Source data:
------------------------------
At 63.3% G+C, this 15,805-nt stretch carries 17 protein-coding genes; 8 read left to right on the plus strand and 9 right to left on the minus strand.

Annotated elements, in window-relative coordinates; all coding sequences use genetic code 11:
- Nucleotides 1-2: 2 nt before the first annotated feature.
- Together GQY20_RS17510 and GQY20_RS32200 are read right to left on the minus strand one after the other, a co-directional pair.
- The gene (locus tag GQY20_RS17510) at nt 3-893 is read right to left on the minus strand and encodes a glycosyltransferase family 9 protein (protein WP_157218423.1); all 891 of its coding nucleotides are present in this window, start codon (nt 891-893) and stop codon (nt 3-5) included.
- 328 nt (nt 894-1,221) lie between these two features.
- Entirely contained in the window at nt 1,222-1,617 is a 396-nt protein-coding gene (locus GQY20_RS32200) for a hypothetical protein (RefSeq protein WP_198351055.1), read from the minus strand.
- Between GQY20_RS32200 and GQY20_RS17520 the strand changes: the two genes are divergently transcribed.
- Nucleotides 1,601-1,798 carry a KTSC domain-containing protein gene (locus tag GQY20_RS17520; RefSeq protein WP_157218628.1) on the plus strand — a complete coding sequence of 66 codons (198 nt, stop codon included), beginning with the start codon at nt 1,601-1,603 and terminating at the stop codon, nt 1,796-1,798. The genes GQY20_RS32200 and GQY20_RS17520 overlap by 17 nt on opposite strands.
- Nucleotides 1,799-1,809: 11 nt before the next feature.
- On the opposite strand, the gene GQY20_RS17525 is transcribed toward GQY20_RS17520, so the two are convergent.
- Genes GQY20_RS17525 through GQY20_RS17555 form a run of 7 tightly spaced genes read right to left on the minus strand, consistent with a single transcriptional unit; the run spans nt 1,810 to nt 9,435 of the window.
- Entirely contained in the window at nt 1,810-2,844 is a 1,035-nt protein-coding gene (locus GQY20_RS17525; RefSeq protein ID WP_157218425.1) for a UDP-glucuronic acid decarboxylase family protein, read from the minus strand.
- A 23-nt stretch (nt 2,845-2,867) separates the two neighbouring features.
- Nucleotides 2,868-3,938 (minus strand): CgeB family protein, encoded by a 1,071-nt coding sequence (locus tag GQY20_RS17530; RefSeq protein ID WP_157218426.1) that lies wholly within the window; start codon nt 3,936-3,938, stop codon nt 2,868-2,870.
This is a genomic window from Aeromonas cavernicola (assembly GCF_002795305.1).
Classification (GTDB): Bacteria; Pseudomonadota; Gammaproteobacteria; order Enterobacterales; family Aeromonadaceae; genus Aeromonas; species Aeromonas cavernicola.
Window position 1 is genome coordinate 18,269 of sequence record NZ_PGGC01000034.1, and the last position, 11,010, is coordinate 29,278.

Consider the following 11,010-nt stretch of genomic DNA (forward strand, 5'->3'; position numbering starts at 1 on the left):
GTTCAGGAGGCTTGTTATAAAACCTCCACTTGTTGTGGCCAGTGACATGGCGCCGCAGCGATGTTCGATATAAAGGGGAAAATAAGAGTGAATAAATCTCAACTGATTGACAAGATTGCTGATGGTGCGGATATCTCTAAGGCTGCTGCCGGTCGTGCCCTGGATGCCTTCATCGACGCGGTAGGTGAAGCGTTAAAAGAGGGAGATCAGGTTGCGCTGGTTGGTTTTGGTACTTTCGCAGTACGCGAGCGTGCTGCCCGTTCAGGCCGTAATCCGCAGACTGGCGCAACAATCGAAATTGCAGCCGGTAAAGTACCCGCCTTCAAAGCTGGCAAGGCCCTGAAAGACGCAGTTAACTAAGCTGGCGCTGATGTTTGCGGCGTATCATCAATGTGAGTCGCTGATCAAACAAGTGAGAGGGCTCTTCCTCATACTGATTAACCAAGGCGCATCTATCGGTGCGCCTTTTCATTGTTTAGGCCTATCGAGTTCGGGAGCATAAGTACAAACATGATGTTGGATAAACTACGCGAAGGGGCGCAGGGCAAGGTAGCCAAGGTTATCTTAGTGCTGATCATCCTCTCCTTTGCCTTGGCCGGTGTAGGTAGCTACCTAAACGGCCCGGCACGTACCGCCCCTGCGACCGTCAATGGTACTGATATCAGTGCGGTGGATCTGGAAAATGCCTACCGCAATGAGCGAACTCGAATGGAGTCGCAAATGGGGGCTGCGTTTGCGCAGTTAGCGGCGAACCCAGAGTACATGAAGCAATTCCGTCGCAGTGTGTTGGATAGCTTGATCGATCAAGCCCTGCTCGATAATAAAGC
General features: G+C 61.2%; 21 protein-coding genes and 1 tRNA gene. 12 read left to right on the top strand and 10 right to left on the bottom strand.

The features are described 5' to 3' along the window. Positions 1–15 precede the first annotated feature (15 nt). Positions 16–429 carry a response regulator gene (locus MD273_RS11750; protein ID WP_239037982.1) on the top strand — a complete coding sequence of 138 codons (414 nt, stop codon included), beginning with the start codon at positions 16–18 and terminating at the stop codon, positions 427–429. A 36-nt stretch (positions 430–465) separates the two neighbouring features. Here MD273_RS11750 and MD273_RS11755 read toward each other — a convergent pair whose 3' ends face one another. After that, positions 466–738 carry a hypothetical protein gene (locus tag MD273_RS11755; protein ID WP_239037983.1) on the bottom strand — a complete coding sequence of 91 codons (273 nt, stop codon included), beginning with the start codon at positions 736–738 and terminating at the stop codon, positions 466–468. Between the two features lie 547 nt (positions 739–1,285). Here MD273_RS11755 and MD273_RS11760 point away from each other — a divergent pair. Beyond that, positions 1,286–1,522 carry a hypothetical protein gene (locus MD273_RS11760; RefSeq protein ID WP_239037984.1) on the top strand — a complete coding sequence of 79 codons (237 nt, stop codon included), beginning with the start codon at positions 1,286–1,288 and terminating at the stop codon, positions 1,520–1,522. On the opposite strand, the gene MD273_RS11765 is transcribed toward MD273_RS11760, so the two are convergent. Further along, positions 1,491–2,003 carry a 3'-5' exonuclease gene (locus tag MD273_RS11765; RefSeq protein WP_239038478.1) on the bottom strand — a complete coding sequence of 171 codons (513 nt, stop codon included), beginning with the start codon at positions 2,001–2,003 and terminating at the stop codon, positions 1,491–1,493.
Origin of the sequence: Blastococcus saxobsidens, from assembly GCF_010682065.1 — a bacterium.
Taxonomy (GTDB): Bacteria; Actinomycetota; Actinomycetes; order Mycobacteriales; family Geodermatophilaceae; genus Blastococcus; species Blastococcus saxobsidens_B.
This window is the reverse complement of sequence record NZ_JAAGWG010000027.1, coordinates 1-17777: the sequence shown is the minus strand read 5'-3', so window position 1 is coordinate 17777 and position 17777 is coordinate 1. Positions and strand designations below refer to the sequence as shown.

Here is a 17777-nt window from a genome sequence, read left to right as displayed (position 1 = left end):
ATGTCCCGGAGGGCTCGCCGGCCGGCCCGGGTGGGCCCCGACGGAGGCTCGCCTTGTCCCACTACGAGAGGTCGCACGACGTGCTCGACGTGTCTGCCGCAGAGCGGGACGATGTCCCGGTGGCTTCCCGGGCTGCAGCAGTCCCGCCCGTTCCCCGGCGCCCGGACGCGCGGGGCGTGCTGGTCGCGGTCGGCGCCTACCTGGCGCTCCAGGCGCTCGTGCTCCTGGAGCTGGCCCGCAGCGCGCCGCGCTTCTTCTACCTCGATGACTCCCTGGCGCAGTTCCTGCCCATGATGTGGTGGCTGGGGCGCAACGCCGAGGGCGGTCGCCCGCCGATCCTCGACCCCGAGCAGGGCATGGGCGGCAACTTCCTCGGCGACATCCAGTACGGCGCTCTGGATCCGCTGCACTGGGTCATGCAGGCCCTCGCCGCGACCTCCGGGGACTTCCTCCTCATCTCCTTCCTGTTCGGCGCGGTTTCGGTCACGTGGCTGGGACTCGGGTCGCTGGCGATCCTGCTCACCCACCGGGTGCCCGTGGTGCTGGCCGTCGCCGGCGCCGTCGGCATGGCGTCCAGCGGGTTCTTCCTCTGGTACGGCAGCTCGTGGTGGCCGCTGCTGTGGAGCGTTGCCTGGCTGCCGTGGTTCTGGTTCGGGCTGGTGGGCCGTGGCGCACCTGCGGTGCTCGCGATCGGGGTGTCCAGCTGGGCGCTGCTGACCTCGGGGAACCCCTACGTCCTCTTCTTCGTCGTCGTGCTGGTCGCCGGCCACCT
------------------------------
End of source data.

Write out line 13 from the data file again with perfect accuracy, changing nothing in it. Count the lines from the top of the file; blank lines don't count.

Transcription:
- Entirely contained in the window at nt 1,810-2,844 is a 1,035-nt protein-coding gene (locus GQY20_RS17525; RefSeq protein ID WP_157218425.1) for a UDP-glucuronic acid decarboxylase family protein, read from the minus strand.